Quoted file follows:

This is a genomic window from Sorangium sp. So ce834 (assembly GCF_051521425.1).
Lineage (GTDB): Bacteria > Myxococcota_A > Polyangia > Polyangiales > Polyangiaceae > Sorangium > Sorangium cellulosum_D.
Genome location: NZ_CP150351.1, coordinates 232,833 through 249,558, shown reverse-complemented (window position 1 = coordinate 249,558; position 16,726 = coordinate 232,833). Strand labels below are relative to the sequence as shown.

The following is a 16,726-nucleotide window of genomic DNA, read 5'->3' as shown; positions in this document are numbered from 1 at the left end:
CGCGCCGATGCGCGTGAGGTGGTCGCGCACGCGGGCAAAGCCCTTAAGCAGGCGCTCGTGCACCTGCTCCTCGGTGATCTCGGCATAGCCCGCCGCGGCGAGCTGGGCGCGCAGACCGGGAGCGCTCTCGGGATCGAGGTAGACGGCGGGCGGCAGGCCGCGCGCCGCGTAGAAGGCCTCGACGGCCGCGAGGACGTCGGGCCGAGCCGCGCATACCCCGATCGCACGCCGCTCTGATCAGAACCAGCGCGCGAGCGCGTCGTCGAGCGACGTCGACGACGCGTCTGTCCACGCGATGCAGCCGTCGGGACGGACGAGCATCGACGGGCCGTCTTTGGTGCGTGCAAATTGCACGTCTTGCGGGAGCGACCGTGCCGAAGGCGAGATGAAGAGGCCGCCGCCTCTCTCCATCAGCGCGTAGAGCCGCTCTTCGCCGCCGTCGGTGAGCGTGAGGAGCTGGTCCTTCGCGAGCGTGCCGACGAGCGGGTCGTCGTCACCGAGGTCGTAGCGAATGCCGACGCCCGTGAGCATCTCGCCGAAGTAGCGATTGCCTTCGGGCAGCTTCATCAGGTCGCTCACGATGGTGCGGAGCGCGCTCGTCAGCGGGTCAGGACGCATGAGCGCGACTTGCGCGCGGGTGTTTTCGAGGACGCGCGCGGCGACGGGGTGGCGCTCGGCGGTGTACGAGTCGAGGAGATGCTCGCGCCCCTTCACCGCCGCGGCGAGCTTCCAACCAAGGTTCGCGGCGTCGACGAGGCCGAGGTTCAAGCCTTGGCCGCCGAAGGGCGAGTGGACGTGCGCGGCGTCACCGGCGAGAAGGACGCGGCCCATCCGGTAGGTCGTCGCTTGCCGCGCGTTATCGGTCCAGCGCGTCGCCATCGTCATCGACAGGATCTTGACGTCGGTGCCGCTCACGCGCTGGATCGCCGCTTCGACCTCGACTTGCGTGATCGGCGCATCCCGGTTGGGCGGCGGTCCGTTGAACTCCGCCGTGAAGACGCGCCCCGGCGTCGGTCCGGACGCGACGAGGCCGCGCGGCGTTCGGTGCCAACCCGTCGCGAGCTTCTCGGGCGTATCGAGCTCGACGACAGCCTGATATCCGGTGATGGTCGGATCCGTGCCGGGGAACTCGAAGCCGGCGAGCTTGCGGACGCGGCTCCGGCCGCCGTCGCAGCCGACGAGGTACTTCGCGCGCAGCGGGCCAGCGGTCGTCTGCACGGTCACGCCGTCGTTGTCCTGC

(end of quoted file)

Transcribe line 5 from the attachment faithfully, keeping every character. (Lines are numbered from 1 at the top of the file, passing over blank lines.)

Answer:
CGCGCCGATGCGCGTGAGGTGGTCGCGCACGCGGGCAAAGCCCTTAAGCAGGCGCTCGTGCACCTGCTCCTCGGTGATCTCGGCATAGCCCGCCGCGGCGAGCTGGGCGCGCAGACCGGGAGCGCTCTCGGGATCGAGGTAGACGGCGGGCGGCAGGCCGCGCGCCGCGTAGAAGGCCTCGACGGCCGCGAGGACGTCGGGCCGAGCCGCGCATACCCCGATCGCACGCCGCTCTGATCAGAACCAGCGCGCGAGCGCGTCGTCGAGCGACGTCGACGACGCGTCTGTCCACGCGATGCAGCCGTCGGGACGGACGAGCATCGACGGGCCGTCTTTGGTGCGTGCAAATTGCACGTCTTGCGGGAGCGACCGTGCCGAAGGCGAGATGAAGAGGCCGCCGCCTCTCTCCATCAGCGCGTAGAGCCGCTCTTCGCCGCCGTCGGTGAGCGTGAGGAGCTGGTCCTTCGCGAGCGTGCCGACGAGCGGGTCGTCGTCACCGAGGTCGTAGCGAATGCCGACGCCCGTGAGCATCTCGCCGAAGTAGCGATTGCCTTCGGGCAGCTTCATCAGGTCGCTCACGATGGTGCGGAGCGCGCTCGTCAGCGGGTCAGGACGCATGAGCGCGACTTGCGCGCGGGTGTTTTCGAGGACGCGCGCGGCGACGGGGTGGCGCTCGGCGGTGTACGAGTCGAGGAGATGCTCGCGCCCCTTCACCGCCGCGGCGAGCTTCCAACCAAGGTTCGCGGCGTCGACGAGGCCGAGGTTCAAGCCTTGGCCGCCGAAGGGCGAGTGGACGTGCGCGGCGTCACCGGCGAGAAGGACGCGGCCCATCCGGTAGGTCGTCGCTTGCCGCGCGTTATCGGTCCAGCGCGTCGCCATCGTCATCGACAGGATCTTGACGTCGGTGCCGCTCACGCGCTGGATCGCCGCTTCGACCTCGACTTGCGTGATCGGCGCATCCCGGTTGGGCGGCGGTCCGTTGAACTCCGCCGTGAAGACGCGCCCCGGCGTCGGTCCGGACGCGACGAGGCCGCGCGGCGTTCGGTGCCAACCCGTCGCGAGCTTCTCGGGCGTATCGAGCTCGACGACAGCCTGATATCCGGTGATGGTCGGATCCGTGCCGGGGAACTCGAAGCCGGCGAGCTTGCGGACGCGGCTCCGGCCGCCGTCGCAGCCGACGAGGTACTTCGCGCGCAGCGGGCCAGCGGTCGTCTGCACGGTCACGCCGTCGTTGTCCTGC